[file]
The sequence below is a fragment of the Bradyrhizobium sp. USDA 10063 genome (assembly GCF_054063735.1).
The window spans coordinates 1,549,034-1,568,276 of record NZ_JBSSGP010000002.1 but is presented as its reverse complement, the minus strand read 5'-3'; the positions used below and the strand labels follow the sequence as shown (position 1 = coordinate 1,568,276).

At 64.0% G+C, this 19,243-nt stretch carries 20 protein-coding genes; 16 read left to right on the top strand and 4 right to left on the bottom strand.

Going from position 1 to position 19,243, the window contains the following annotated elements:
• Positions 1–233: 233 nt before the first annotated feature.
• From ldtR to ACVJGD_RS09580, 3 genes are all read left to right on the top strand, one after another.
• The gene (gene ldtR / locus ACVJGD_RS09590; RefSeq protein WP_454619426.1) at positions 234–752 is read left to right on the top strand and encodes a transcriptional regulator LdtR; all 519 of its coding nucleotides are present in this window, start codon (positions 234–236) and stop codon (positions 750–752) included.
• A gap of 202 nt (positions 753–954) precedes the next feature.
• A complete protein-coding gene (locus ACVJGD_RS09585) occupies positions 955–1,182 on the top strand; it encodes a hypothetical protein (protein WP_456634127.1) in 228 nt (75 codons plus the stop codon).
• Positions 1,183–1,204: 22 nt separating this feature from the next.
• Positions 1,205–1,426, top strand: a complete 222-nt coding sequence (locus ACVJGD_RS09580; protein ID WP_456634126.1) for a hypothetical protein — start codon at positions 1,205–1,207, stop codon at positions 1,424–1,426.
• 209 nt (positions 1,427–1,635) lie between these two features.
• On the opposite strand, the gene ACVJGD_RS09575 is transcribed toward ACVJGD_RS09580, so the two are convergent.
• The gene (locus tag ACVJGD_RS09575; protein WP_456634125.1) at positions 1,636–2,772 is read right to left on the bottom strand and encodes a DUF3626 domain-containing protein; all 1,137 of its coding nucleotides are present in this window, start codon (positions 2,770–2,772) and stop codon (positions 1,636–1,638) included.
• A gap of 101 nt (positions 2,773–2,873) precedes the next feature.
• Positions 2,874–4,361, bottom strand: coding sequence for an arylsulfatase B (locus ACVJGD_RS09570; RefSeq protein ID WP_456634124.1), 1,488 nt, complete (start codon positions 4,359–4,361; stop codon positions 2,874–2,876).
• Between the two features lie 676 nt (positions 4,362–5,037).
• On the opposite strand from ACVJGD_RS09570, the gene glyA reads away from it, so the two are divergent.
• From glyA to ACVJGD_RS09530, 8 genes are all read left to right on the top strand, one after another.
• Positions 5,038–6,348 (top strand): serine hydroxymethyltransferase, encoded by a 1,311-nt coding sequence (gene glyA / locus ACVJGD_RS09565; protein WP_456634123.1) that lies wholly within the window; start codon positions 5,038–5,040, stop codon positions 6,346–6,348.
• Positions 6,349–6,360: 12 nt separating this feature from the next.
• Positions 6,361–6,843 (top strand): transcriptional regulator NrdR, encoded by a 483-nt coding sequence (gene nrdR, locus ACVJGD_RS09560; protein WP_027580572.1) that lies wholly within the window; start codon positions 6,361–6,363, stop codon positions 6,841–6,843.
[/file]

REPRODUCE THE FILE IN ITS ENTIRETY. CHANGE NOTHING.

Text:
The sequence below is a fragment of the Bradyrhizobium sp. USDA 10063 genome (assembly GCF_054063735.1).
The window spans coordinates 1,549,034-1,568,276 of record NZ_JBSSGP010000002.1 but is presented as its reverse complement, the minus strand read 5'-3'; the positions used below and the strand labels follow the sequence as shown (position 1 = coordinate 1,568,276).

At 64.0% G+C, this 19,243-nt stretch carries 20 protein-coding genes; 16 read left to right on the top strand and 4 right to left on the bottom strand.

Going from position 1 to position 19,243, the window contains the following annotated elements:
• Positions 1–233: 233 nt before the first annotated feature.
• From ldtR to ACVJGD_RS09580, 3 genes are all read left to right on the top strand, one after another.
• The gene (gene ldtR / locus ACVJGD_RS09590; RefSeq protein WP_454619426.1) at positions 234–752 is read left to right on the top strand and encodes a transcriptional regulator LdtR; all 519 of its coding nucleotides are present in this window, start codon (positions 234–236) and stop codon (positions 750–752) included.
• A gap of 202 nt (positions 753–954) precedes the next feature.
• A complete protein-coding gene (locus ACVJGD_RS09585) occupies positions 955–1,182 on the top strand; it encodes a hypothetical protein (protein WP_456634127.1) in 228 nt (75 codons plus the stop codon).
• Positions 1,183–1,204: 22 nt separating this feature from the next.
• Positions 1,205–1,426, top strand: a complete 222-nt coding sequence (locus ACVJGD_RS09580; protein ID WP_456634126.1) for a hypothetical protein — start codon at positions 1,205–1,207, stop codon at positions 1,424–1,426.
• 209 nt (positions 1,427–1,635) lie between these two features.
• On the opposite strand, the gene ACVJGD_RS09575 is transcribed toward ACVJGD_RS09580, so the two are convergent.
• The gene (locus tag ACVJGD_RS09575; protein WP_456634125.1) at positions 1,636–2,772 is read right to left on the bottom strand and encodes a DUF3626 domain-containing protein; all 1,137 of its coding nucleotides are present in this window, start codon (positions 2,770–2,772) and stop codon (positions 1,636–1,638) included.
• A gap of 101 nt (positions 2,773–2,873) precedes the next feature.
• Positions 2,874–4,361, bottom strand: coding sequence for an arylsulfatase B (locus ACVJGD_RS09570; RefSeq protein ID WP_456634124.1), 1,488 nt, complete (start codon positions 4,359–4,361; stop codon positions 2,874–2,876).
• Between the two features lie 676 nt (positions 4,362–5,037).
• On the opposite strand from ACVJGD_RS09570, the gene glyA reads away from it, so the two are divergent.
• From glyA to ACVJGD_RS09530, 8 genes are all read left to right on the top strand, one after another.
• Positions 5,038–6,348 (top strand): serine hydroxymethyltransferase, encoded by a 1,311-nt coding sequence (gene glyA / locus ACVJGD_RS09565; protein WP_456634123.1) that lies wholly within the window; start codon positions 5,038–5,040, stop codon positions 6,346–6,348.
• Positions 6,349–6,360: 12 nt separating this feature from the next.
• Positions 6,361–6,843 (top strand): transcriptional regulator NrdR, encoded by a 483-nt coding sequence (gene nrdR, locus ACVJGD_RS09560; protein WP_027580572.1) that lies wholly within the window; start codon positions 6,361–6,363, stop codon positions 6,841–6,843.